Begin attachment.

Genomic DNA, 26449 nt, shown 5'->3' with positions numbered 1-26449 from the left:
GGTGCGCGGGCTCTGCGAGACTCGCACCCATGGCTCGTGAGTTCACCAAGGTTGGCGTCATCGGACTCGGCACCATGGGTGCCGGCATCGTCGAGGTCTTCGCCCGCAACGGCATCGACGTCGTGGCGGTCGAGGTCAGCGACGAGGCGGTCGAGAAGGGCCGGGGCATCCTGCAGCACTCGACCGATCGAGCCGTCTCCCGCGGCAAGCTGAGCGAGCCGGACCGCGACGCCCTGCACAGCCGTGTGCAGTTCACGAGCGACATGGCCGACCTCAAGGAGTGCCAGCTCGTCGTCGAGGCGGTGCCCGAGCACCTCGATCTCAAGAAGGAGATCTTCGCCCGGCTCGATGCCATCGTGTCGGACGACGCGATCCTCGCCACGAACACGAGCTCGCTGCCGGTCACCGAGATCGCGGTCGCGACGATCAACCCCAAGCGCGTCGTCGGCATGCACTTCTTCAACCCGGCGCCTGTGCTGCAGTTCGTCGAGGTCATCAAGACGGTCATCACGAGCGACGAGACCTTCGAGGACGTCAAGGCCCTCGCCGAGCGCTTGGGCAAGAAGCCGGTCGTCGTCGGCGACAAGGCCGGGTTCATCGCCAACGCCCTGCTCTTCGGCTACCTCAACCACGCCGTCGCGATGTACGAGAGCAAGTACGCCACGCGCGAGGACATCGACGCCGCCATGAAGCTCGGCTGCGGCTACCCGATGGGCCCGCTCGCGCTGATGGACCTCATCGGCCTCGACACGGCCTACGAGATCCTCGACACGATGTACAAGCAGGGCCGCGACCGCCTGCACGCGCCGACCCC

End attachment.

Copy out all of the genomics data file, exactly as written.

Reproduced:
Genomic DNA, 26449 nt, shown 5'->3' with positions numbered 1-26449 from the left:
GGTGCGCGGGCTCTGCGAGACTCGCACCCATGGCTCGTGAGTTCACCAAGGTTGGCGTCATCGGACTCGGCACCATGGGTGCCGGCATCGTCGAGGTCTTCGCCCGCAACGGCATCGACGTCGTGGCGGTCGAGGTCAGCGACGAGGCGGTCGAGAAGGGCCGGGGCATCCTGCAGCACTCGACCGATCGAGCCGTCTCCCGCGGCAAGCTGAGCGAGCCGGACCGCGACGCCCTGCACAGCCGTGTGCAGTTCACGAGCGACATGGCCGACCTCAAGGAGTGCCAGCTCGTCGTCGAGGCGGTGCCCGAGCACCTCGATCTCAAGAAGGAGATCTTCGCCCGGCTCGATGCCATCGTGTCGGACGACGCGATCCTCGCCACGAACACGAGCTCGCTGCCGGTCACCGAGATCGCGGTCGCGACGATCAACCCCAAGCGCGTCGTCGGCATGCACTTCTTCAACCCGGCGCCTGTGCTGCAGTTCGTCGAGGTCATCAAGACGGTCATCACGAGCGACGAGACCTTCGAGGACGTCAAGGCCCTCGCCGAGCGCTTGGGCAAGAAGCCGGTCGTCGTCGGCGACAAGGCCGGGTTCATCGCCAACGCCCTGCTCTTCGGCTACCTCAACCACGCCGTCGCGATGTACGAGAGCAAGTACGCCACGCGCGAGGACATCGACGCCGCCATGAAGCTCGGCTGCGGCTACCCGATGGGCCCGCTCGCGCTGATGGACCTCATCGGCCTCGACACGGCCTACGAGATCCTCGACACGATGTACAAGCAGGGCCGCGACCGCCTGCACGCGCCGACCCC